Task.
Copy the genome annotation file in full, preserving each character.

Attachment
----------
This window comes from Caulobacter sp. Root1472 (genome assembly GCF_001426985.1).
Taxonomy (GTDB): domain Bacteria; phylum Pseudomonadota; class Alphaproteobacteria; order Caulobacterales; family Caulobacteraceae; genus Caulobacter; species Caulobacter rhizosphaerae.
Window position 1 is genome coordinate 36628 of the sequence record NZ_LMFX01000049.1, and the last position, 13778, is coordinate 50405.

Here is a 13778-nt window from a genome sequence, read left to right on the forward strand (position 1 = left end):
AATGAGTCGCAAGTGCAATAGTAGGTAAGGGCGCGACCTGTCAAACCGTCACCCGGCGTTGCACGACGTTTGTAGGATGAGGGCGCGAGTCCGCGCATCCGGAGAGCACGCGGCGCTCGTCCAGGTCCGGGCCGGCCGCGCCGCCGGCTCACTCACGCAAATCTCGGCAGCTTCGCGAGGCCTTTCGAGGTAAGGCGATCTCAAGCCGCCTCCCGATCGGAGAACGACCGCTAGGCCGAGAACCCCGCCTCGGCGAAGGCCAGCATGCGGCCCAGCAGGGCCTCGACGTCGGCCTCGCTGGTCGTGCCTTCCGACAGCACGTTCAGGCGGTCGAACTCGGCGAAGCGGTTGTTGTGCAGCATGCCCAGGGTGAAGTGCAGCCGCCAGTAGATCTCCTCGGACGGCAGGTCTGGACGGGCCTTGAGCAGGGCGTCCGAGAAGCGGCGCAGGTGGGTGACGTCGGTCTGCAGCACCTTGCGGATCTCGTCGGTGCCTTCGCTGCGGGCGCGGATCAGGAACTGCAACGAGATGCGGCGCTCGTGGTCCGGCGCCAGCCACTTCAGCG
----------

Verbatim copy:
This window comes from Caulobacter sp. Root1472 (genome assembly GCF_001426985.1).
Taxonomy (GTDB): domain Bacteria; phylum Pseudomonadota; class Alphaproteobacteria; order Caulobacterales; family Caulobacteraceae; genus Caulobacter; species Caulobacter rhizosphaerae.
Window position 1 is genome coordinate 36628 of the sequence record NZ_LMFX01000049.1, and the last position, 13778, is coordinate 50405.

Here is a 13778-nt window from a genome sequence, read left to right on the forward strand (position 1 = left end):
AATGAGTCGCAAGTGCAATAGTAGGTAAGGGCGCGACCTGTCAAACCGTCACCCGGCGTTGCACGACGTTTGTAGGATGAGGGCGCGAGTCCGCGCATCCGGAGAGCACGCGGCGCTCGTCCAGGTCCGGGCCGGCCGCGCCGCCGGCTCACTCACGCAAATCTCGGCAGCTTCGCGAGGCCTTTCGAGGTAAGGCGATCTCAAGCCGCCTCCCGATCGGAGAACGACCGCTAGGCCGAGAACCCCGCCTCGGCGAAGGCCAGCATGCGGCCCAGCAGGGCCTCGACGTCGGCCTCGCTGGTCGTGCCTTCCGACAGCACGTTCAGGCGGTCGAACTCGGCGAAGCGGTTGTTGTGCAGCATGCCCAGGGTGAAGTGCAGCCGCCAGTAGATCTCCTCGGACGGCAGGTCTGGACGGGCCTTGAGCAGGGCGTCCGAGAAGCGGCGCAGGTGGGTGACGTCGGTCTGCAGCACCTTGCGGATCTCGTCGGTGCCTTCGCTGCGGGCGCGGATCAGGAACTGCAACGAGATGCGGCGCTCGTGGTCCGGCGCCAGCCACTTCAGCG